So what’s to be done? In her new book, “The Pursuit of Absolute Engagement”, Julie Littlechild suggests that the key is taking an intentional pause to reflect on the business, and your role, and to begin proactively setting a new vision for your future. Because whether you got here as a result of incremental shifts of the business that over time have taken you further and further from where you wanted to be, or because you didn’t have a particular vision and were just rolling along with the growth (but now finding yourself where you don’t want to be), or simply because you’ve had a change of heart about your role in the business and feel the need for something new… nothing changes until you take the time to reflect and figure out, from here, what kind of business you really want to create in order to (once again) give you the feeling of being truly engaged in the business.
Finding Absolute Engagement As A Financial Advisor
In a study of more than 600 financial advisors, Littlechild has found that about 1-in-6 are “Absolutely Engaged” in their advisory firms. The significance of being Absolutely Engaged is that those advisors were more likely to focus their time on the activities that propel the business forward, and, as a result, were 70% more likely to be generating over $1M of topline revenue. Notwithstanding this growth, though, they were also half as likely to feel high stress at work, twice as likely to report excellent health, and 50% more likely to wake up feeling energized in the morning. Furthermore, they were more likely to work fewer than 40 hours per week, and twice as likely to take off five-or-more weeks of vacation each year, notwithstanding their sizable revenue/income.
As Littlechild puts it, what makes Absolutely Engaged advisors unique is their effectiveness and success in aligning a vision for themselves and their personal lives alongside a vision for the business itself. In particular, Absolutely Engaged advisors have a clear focus on the clients they wish to serve, the work (i.e., services) they wish to provide for those particular clients, and the role they personally want to fulfill in the business. As distinguished from the typical advisor, where the clients are often “whoever is willing to do business” (and meet our minimums), the service is “whatever the clients want/need”, and the founder-advisor’s role is “whatever the business needs me to do.” Because, as noted earlier, that’s simply the reality of how much advisory businesses evolve in the early years.
So how can an advisor re-focus and get “back on track”? As the “Absolute Engagement” name implies, Littlechild suggests the starting point is to pause and reflect on what it is that personally engages you. Who are your ideal clients – the ones who aren’t just profitable to the firm, but who are also mentally stimulating and engaging for you, that you most enjoy working with? What kinds of services do you need to offer to those particular clients to attract more of them to the business, where the work is genuinely engaging for you? And what role can you play in the business where, when you’re fully engaged, adds the greatest value to the business?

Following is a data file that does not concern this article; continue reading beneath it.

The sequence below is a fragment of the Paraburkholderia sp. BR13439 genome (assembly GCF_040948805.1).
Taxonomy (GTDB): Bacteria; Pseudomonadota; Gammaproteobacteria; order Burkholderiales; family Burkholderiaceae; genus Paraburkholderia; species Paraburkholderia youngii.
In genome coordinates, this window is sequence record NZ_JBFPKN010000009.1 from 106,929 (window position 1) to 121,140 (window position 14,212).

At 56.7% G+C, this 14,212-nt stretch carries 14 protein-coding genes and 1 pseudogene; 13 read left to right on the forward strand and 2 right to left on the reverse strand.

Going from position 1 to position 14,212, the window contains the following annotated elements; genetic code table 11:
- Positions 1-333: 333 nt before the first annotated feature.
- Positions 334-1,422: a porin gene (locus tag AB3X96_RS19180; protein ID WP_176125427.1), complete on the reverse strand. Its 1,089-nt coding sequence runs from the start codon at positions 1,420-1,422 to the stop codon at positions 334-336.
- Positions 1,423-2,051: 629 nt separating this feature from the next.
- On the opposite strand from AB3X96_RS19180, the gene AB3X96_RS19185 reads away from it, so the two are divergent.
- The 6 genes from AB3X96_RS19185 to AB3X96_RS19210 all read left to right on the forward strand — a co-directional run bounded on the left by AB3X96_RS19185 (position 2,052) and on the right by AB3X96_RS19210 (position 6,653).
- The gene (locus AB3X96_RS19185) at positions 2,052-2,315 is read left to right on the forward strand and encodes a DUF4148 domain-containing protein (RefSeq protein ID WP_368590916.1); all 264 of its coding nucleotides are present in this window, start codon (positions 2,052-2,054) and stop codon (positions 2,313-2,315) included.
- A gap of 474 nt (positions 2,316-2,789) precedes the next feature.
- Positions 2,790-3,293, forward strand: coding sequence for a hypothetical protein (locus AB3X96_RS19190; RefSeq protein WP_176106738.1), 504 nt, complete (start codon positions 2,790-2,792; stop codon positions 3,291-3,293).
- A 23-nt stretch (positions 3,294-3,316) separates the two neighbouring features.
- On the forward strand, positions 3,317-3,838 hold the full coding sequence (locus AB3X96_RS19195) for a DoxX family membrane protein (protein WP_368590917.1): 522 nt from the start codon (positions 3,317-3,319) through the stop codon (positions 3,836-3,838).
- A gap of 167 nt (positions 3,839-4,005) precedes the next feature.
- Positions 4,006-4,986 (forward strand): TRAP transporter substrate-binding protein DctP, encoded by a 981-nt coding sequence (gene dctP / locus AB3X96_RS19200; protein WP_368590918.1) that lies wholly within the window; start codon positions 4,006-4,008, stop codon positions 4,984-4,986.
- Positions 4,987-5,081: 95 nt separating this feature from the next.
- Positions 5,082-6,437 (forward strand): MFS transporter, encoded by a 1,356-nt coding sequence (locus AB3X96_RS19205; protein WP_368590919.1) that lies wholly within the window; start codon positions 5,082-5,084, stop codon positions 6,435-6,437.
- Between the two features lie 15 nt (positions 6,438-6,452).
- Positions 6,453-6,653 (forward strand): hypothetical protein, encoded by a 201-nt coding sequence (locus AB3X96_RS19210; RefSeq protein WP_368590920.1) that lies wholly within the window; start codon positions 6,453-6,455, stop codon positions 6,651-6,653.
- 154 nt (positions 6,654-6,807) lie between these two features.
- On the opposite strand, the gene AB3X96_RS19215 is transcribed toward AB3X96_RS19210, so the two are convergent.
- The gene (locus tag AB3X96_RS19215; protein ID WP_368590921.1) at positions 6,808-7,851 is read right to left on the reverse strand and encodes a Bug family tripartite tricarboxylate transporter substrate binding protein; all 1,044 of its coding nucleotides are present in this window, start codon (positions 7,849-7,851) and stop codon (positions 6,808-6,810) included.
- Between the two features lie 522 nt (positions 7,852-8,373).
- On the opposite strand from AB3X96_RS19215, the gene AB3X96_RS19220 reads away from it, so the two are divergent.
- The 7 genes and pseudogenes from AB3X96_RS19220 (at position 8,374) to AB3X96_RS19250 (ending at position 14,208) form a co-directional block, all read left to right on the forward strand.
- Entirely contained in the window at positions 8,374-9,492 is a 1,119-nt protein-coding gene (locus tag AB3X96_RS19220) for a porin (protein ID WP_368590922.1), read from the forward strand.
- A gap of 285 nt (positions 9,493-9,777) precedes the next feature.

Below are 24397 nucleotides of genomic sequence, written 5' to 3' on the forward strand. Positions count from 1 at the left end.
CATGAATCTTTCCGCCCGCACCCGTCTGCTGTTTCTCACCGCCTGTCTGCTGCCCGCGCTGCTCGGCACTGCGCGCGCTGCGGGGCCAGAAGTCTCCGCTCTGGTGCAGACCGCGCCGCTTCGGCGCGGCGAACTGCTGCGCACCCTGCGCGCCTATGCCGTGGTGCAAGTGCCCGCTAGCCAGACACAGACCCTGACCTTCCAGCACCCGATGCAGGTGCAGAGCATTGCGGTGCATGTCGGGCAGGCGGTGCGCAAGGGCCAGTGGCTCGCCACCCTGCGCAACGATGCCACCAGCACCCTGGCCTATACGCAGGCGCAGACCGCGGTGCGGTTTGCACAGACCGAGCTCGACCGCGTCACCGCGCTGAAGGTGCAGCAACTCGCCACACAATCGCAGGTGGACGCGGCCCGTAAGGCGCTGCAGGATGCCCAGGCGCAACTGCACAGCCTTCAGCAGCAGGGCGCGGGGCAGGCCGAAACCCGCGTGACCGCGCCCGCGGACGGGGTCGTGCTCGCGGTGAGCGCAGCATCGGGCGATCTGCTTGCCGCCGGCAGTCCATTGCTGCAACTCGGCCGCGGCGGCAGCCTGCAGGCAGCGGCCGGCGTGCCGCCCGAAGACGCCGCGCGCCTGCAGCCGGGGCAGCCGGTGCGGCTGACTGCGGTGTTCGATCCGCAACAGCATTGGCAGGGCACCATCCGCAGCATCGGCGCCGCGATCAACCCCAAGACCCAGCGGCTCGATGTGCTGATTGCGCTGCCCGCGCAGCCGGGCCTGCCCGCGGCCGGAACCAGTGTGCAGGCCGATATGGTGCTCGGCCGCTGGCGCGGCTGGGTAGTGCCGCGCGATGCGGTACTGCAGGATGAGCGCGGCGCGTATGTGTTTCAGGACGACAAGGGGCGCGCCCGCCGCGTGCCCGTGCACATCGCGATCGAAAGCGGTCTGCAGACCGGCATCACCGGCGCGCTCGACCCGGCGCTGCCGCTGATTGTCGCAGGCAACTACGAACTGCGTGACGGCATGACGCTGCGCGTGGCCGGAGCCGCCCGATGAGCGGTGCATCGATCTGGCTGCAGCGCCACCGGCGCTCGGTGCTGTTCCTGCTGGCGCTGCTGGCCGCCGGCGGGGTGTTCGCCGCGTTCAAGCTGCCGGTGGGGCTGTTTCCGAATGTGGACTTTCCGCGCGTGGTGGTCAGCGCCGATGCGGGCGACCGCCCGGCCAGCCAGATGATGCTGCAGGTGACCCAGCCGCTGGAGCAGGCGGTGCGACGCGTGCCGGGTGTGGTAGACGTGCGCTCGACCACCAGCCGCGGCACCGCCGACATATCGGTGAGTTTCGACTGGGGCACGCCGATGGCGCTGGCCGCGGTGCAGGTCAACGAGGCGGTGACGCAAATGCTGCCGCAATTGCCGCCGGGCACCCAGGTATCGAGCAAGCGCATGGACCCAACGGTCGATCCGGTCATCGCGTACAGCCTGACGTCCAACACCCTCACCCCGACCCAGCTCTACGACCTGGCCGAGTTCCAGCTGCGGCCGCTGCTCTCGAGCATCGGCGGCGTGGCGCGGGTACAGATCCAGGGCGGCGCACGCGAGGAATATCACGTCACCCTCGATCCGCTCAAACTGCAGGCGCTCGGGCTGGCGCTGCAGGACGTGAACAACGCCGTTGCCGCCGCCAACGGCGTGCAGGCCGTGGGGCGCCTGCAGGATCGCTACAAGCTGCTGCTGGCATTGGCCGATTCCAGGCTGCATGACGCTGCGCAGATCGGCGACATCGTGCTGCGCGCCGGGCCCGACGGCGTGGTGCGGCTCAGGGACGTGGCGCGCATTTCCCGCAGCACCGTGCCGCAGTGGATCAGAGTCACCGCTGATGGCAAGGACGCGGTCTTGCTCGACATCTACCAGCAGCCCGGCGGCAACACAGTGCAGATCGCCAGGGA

From there, it’s feasible to try and figure out what needs to change today, in order to move towards that vision of the ideal (and fully engaged) future. Notably, the point is not necessarily to “ditch” the business and go an entirely new direction in life; in many cases, it’s just a matter of starting to shape the clients, the services, and your role with more deliberate intent, making incremental changes that over time will move you to a point of greater engagement. That might include plans to let go of “bad fit” clients as more ideal ones join. Or a next hire that allows you to begin letting go of certain tasks and shifting your role. Or simply focusing in further on what activities you both love to do and really need to do, and figuring out how to delegate everything else (that either isn’t engaging for you, or isn’t really necessary for you to be doing in the first place).
Absolutely Engagement Matters For Client, Too!
Notably, Littlechild’s research finds that striving for absolute engagement isn’t just relevant for the advisor to feel more fulfilled. It’s relevant for clients, too.
Because, as Littlechild’s research also shows, client engagement is a key metric for making the advisor more referrable, as well. In the past, the prevailing view amongst advisors was that as long as clients received good service, they would be loyal and retain, and eventually and inevitably begin to refer. Yet the reality is that the mere fact a client hasn’t left doesn’t necessarily mean they’re satisfied. And mere “satisfaction” alone isn’t enough to drive a referral anyways these days, as there’s a large gap between simply being content with the advisor, and acting as his/her advocate or raving fan. Which means the mere fact that a firm has good client retention and favorable client satisfaction surveys doesn’t mean it’s going to see many referrals anytime soon.